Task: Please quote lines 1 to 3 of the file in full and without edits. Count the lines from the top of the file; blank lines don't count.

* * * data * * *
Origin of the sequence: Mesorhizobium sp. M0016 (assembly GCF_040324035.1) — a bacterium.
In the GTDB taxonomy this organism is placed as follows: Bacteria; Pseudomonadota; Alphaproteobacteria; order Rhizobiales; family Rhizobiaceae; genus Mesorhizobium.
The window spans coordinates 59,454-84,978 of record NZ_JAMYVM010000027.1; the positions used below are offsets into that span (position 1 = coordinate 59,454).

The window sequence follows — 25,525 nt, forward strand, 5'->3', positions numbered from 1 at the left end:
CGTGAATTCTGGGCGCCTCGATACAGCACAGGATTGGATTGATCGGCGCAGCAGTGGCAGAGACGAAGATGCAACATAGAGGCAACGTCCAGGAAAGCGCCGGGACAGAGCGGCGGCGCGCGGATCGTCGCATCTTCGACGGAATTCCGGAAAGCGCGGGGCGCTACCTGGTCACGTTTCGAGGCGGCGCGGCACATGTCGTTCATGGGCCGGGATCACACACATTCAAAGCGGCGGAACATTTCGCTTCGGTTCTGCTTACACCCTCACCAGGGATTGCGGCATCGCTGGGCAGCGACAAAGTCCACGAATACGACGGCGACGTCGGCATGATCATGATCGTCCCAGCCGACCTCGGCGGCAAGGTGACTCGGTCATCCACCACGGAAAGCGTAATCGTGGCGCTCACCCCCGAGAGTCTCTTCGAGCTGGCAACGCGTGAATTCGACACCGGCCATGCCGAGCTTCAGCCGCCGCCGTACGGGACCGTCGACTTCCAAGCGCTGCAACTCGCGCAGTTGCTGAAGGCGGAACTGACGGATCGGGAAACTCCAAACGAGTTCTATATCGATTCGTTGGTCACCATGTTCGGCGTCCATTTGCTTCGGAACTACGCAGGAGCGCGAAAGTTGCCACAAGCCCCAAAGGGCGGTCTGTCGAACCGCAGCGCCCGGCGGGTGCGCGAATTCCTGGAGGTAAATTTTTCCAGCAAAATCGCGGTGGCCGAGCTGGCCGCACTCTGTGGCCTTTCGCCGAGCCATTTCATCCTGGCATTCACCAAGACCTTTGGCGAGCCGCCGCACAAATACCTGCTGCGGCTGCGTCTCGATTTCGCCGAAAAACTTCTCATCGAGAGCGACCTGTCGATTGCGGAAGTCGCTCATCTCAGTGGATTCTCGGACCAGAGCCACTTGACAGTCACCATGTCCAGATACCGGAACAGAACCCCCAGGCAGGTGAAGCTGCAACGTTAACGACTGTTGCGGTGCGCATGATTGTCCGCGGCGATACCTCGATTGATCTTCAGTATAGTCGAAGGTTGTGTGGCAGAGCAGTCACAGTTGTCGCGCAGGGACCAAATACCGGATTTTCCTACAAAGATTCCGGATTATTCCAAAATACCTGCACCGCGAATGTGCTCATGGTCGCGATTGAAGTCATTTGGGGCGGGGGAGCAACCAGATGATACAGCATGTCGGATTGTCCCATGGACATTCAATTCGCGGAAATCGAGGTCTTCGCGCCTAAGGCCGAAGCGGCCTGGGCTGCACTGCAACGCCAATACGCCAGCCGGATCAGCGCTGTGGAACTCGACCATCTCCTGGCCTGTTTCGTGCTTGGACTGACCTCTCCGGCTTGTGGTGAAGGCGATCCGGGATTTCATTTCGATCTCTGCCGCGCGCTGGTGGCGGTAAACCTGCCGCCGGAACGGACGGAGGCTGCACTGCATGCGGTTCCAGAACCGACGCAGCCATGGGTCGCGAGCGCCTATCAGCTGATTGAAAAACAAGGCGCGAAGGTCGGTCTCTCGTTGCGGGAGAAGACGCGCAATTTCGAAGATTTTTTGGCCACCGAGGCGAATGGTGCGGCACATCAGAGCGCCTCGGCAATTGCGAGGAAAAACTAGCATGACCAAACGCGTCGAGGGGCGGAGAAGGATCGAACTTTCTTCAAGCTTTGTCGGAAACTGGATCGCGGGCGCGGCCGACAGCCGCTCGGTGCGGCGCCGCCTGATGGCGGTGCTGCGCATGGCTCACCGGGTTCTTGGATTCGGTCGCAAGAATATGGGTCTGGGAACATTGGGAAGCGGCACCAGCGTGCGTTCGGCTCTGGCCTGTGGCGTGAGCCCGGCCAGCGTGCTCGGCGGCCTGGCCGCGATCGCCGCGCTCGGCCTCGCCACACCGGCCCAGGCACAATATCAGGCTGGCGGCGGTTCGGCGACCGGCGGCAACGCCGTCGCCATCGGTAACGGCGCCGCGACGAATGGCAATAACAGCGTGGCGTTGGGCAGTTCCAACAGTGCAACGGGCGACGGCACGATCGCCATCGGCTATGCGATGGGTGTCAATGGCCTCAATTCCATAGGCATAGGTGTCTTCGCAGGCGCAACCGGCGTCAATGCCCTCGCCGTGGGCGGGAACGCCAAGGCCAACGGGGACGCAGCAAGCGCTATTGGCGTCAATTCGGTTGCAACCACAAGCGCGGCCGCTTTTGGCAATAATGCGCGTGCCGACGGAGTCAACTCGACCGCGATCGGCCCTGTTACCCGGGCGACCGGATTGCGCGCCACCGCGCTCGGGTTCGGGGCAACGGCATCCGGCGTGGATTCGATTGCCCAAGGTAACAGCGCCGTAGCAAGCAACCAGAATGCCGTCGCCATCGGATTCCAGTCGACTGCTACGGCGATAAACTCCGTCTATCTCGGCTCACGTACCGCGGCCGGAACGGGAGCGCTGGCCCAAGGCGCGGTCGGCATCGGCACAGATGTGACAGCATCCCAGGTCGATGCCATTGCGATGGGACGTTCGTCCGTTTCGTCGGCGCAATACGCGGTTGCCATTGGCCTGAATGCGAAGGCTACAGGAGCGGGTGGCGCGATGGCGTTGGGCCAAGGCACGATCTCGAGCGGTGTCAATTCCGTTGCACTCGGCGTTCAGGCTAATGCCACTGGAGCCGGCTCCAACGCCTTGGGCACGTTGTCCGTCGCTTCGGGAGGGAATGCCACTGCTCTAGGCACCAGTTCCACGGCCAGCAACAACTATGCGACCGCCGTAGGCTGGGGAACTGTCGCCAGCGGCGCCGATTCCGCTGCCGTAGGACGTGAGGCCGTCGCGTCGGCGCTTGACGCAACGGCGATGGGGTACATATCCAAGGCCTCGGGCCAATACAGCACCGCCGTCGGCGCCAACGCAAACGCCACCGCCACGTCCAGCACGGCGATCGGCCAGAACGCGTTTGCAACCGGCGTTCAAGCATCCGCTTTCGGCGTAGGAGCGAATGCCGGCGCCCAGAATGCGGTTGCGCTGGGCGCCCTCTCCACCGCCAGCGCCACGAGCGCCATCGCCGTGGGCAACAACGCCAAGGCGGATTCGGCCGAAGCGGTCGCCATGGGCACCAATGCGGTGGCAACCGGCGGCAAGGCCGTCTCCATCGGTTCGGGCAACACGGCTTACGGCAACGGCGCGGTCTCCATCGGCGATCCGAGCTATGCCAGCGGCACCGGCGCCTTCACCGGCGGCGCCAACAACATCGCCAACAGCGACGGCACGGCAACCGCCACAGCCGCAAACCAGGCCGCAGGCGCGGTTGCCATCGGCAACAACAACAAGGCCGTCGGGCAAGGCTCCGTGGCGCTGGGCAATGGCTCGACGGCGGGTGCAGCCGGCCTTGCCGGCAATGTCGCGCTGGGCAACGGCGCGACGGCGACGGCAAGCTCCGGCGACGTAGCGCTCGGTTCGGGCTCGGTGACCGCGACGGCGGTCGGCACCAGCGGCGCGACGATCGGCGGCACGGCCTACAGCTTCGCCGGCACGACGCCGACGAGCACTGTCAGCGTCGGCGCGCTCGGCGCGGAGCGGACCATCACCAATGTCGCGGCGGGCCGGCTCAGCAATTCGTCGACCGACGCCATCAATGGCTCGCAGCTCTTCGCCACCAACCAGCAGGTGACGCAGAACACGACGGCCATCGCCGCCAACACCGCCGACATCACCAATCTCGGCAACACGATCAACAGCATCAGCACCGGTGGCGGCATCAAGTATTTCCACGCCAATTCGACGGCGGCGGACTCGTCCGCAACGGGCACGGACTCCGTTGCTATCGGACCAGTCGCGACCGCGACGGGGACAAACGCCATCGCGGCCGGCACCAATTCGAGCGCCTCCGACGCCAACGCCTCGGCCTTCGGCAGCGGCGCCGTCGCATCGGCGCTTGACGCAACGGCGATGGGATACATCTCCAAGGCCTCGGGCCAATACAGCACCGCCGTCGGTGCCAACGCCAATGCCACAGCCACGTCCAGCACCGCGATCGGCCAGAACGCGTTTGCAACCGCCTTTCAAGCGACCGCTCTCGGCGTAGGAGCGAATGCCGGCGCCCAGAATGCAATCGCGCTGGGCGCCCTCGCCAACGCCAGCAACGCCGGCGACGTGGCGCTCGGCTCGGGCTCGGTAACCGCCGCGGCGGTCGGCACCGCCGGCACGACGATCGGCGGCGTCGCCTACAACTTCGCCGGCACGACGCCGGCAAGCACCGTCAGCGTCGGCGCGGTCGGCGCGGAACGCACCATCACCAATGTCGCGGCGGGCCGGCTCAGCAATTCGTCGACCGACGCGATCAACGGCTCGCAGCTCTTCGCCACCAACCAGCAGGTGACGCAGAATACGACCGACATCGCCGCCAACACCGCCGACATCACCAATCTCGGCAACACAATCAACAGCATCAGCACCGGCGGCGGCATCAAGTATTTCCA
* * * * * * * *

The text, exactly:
Origin of the sequence: Mesorhizobium sp. M0016 (assembly GCF_040324035.1) — a bacterium.
In the GTDB taxonomy this organism is placed as follows: Bacteria; Pseudomonadota; Alphaproteobacteria; order Rhizobiales; family Rhizobiaceae; genus Mesorhizobium.
The window spans coordinates 59,454-84,978 of record NZ_JAMYVM010000027.1; the positions used below are offsets into that span (position 1 = coordinate 59,454).